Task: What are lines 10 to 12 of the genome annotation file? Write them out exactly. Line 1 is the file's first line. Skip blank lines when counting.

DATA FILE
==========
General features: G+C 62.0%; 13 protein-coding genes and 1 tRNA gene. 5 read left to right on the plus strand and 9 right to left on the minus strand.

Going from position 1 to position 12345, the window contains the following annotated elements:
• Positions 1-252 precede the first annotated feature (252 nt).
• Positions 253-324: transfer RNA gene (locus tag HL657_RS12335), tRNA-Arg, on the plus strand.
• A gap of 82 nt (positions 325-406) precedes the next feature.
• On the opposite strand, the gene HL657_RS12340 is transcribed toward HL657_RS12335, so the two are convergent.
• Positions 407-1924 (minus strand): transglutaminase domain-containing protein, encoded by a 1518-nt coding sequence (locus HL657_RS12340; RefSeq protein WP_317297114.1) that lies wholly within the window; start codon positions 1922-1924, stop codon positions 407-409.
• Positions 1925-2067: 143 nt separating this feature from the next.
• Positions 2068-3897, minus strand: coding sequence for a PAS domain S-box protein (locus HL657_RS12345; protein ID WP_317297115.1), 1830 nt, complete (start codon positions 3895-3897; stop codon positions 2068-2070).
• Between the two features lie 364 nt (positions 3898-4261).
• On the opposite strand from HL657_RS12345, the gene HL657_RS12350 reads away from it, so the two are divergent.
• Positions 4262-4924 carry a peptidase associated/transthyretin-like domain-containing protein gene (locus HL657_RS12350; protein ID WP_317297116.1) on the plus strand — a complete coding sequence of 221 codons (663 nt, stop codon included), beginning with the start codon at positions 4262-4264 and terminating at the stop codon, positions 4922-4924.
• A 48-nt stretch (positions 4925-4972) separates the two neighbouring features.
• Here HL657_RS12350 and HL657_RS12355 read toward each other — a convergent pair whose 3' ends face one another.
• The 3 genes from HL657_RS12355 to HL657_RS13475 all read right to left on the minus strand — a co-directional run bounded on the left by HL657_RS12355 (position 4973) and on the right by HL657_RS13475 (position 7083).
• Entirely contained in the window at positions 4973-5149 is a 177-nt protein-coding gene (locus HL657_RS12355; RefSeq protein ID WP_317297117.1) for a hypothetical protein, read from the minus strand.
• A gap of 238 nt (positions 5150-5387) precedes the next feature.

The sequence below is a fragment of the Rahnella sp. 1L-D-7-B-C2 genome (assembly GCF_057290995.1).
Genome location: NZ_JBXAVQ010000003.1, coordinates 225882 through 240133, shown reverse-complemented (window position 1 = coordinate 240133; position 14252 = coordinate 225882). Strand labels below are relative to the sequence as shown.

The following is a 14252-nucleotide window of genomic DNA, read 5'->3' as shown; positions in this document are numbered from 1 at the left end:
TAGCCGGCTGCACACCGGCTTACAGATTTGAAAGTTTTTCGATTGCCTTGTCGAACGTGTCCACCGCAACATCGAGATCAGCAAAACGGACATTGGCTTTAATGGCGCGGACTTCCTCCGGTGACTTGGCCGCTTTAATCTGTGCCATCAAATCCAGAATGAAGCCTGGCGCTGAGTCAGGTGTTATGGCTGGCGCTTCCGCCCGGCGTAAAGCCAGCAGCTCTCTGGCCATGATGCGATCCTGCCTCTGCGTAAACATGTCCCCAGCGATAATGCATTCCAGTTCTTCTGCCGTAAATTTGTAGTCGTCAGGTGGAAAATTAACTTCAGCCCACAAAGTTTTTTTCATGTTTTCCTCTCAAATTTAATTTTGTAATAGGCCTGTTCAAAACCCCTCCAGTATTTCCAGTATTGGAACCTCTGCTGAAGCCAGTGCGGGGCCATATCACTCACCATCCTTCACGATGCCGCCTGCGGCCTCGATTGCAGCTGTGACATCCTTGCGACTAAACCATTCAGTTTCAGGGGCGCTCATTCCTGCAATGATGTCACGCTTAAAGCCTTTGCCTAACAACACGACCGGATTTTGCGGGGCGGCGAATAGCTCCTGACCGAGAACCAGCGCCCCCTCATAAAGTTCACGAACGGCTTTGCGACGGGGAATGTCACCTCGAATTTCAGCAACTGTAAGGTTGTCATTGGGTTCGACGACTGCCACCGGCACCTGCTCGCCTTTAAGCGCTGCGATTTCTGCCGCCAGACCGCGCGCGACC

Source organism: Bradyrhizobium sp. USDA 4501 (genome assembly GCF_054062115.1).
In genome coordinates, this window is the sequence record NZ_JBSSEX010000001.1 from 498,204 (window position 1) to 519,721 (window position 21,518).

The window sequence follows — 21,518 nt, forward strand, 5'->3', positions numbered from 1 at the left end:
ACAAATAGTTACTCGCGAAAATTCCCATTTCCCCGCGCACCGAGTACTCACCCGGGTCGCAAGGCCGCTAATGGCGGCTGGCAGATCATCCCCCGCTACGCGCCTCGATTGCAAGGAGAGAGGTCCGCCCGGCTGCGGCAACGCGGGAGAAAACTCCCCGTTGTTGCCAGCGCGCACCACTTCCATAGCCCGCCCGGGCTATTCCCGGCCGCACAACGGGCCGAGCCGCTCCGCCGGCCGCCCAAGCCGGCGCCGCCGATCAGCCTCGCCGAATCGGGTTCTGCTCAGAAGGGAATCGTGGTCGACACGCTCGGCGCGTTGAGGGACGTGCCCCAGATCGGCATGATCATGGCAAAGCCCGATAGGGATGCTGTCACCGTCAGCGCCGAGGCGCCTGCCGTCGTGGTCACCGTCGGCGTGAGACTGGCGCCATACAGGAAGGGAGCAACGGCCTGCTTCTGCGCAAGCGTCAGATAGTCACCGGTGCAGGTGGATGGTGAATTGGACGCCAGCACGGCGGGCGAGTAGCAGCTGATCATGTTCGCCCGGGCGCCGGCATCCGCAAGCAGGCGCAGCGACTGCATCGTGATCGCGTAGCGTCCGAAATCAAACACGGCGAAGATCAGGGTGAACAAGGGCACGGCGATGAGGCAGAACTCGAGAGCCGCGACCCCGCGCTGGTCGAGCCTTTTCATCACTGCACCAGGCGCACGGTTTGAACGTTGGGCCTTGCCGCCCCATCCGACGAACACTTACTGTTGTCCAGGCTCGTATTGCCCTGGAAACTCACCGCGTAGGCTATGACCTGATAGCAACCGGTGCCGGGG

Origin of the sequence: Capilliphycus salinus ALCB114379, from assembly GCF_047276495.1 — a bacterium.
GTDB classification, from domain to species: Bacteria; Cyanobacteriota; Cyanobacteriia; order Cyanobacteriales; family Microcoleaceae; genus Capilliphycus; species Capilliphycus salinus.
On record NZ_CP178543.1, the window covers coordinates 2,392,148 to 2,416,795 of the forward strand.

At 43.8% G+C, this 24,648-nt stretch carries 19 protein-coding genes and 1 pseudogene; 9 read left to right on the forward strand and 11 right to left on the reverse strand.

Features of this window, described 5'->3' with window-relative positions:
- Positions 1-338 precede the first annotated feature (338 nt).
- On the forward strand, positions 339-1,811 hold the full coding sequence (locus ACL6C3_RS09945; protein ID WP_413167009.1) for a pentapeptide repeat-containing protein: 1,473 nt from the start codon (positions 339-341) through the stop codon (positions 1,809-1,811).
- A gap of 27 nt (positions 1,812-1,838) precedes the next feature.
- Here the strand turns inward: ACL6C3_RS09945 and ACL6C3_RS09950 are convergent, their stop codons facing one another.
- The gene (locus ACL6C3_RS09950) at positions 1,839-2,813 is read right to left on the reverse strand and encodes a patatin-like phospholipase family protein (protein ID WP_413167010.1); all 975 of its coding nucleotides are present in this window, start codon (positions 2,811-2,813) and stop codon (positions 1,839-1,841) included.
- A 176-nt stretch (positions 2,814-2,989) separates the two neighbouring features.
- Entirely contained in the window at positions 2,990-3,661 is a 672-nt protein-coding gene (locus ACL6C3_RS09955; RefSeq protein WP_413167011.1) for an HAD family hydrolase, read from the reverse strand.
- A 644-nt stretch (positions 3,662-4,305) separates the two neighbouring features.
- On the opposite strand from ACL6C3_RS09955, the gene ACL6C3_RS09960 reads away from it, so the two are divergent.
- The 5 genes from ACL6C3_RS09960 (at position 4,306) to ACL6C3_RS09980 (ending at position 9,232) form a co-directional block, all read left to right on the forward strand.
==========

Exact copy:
• Between the two features lie 364 nt (positions 3898-4261).
• On the opposite strand from HL657_RS12345, the gene HL657_RS12350 reads away from it, so the two are divergent.
• Positions 4262-4924 carry a peptidase associated/transthyretin-like domain-containing protein gene (locus HL657_RS12350; protein ID WP_317297116.1) on the plus strand — a complete coding sequence of 221 codons (663 nt, stop codon included), beginning with the start codon at positions 4262-4264 and terminating at the stop codon, positions 4922-4924.